An innovative program designed to train the next generation of agroforestry practitioners earned a national award from the USDA.
The project, titled Increasing Agroforestry Adoption and Networking in the Midwest through Targeted Professional Development was named the 2012 Paula Ford Professional Development Program Proposal of the Year. The North Central region selects the project that best exemplifies Ford’s contributions and passion for evaluation, professional development and science-based research.
The project is a joint effort among five Midwestern states — Nebraska, Missouri, Minnesota, Iowa and Wisconsin — that compose the Mid-America Agroforestry Working Group (MAAWG).
“There’s great potential for farmers to earn a living through agroforestry practices and they have tremendous environmental and natural resource benefits,” said Mike Gold, principal investigator on the project and associate director of MU’s Center for Agroforestry. “But the reality is that adoption has been slow even though we have some great programs throughout the North Central region, including our Center for Agroforestry at MU.”
The integrated practices of agroforestry include forest farming, alley cropping, silvopasture, upland and riparian forest buffers and windbreaks. The practices are tailored to fit the unique needs of individual landowners and their farms, and offer multiple benefits allowing landowners to diversify markets and farm income; improve soil, water and air quality; sequester carbon; mitigate and adapt to climate change; enhance and conserve land and water habitats for fish and wildlife; and increase biodiversity while sustaining land resources for generations to come.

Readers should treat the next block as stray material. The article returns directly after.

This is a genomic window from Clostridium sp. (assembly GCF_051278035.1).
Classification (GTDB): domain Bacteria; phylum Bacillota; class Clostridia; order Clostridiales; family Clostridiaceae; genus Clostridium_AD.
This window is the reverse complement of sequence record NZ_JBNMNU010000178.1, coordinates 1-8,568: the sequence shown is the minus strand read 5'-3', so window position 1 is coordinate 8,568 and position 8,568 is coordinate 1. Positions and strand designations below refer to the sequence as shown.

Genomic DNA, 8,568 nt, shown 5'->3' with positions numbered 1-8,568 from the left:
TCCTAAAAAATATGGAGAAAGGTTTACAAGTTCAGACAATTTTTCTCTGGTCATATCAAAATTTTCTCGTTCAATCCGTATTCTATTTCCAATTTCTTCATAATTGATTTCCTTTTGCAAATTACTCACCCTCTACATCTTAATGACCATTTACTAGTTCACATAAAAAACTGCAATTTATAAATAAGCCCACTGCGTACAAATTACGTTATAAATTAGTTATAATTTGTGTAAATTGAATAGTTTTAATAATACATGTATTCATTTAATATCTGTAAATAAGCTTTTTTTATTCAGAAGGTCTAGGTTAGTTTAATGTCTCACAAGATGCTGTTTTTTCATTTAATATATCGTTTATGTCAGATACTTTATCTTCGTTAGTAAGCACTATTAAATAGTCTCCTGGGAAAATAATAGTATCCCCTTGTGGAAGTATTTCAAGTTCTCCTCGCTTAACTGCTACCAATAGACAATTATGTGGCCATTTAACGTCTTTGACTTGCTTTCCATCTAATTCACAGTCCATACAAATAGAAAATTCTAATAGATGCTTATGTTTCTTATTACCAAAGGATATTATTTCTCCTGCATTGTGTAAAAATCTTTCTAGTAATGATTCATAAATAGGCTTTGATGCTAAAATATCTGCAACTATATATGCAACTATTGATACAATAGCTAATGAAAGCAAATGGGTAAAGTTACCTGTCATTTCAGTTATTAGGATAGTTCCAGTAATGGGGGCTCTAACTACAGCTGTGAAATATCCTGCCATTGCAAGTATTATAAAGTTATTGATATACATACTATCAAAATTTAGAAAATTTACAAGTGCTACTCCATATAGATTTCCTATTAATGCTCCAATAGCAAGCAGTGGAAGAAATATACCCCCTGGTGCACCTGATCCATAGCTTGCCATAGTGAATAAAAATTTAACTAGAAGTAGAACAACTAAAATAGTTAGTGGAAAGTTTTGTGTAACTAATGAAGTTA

However, in terms of agriculture’s history in the Midwest, the practices are young and a knowledge gap exists. “If land owners want to use cost share programs and visit their local Natural Resources Conservation Service (NRCS) or Farm Service Agency (FSA) agent it’s probably a three in 100 chance the person you talk to is familiar with agroforestry,” Gold said. “It doesn’t come up as an option because advisors don’t recommend what they don’t know.”
This Academy is designed precisely to address this issue by working across the five-state region to train the trainers, such as NRCS staff, extension agents, university educators, certified crop advisors and representatives of agricultural groups, such as the Missouri Farmers Union.
The first Academy will take place August 5-9 in Columbia. About 30 participants will engage in intensive classroom work, visit area farms employing agroforestry practices, such as Ozark Forest Mushrooms and Shepherd Farms, and design an agroforestry improvement plan for a local land owner.
Gold said among most Missouri agricultural fields, such as corn, soybeans or beef, an extensive knowledge network exists to support farmers. His team aims to create such a network for agroforestry to share information across industries and disciplines. Agroforestry practices haven’t been a part of the National Agricultural Statistics Service agricultural census, so little data exists in the Midwest. By training trainers, the Academy will create a network that will both fill knowledge gaps and provide data on what’s happening in the field.
Several colleagues from CAFNR’s Center for Agroforestry contributed to the project including Mihaela Cernusca, Shibu Jose, Larry Godsey and Dusty Walter, in association with a large group of colleagues affiliated with MAAWG.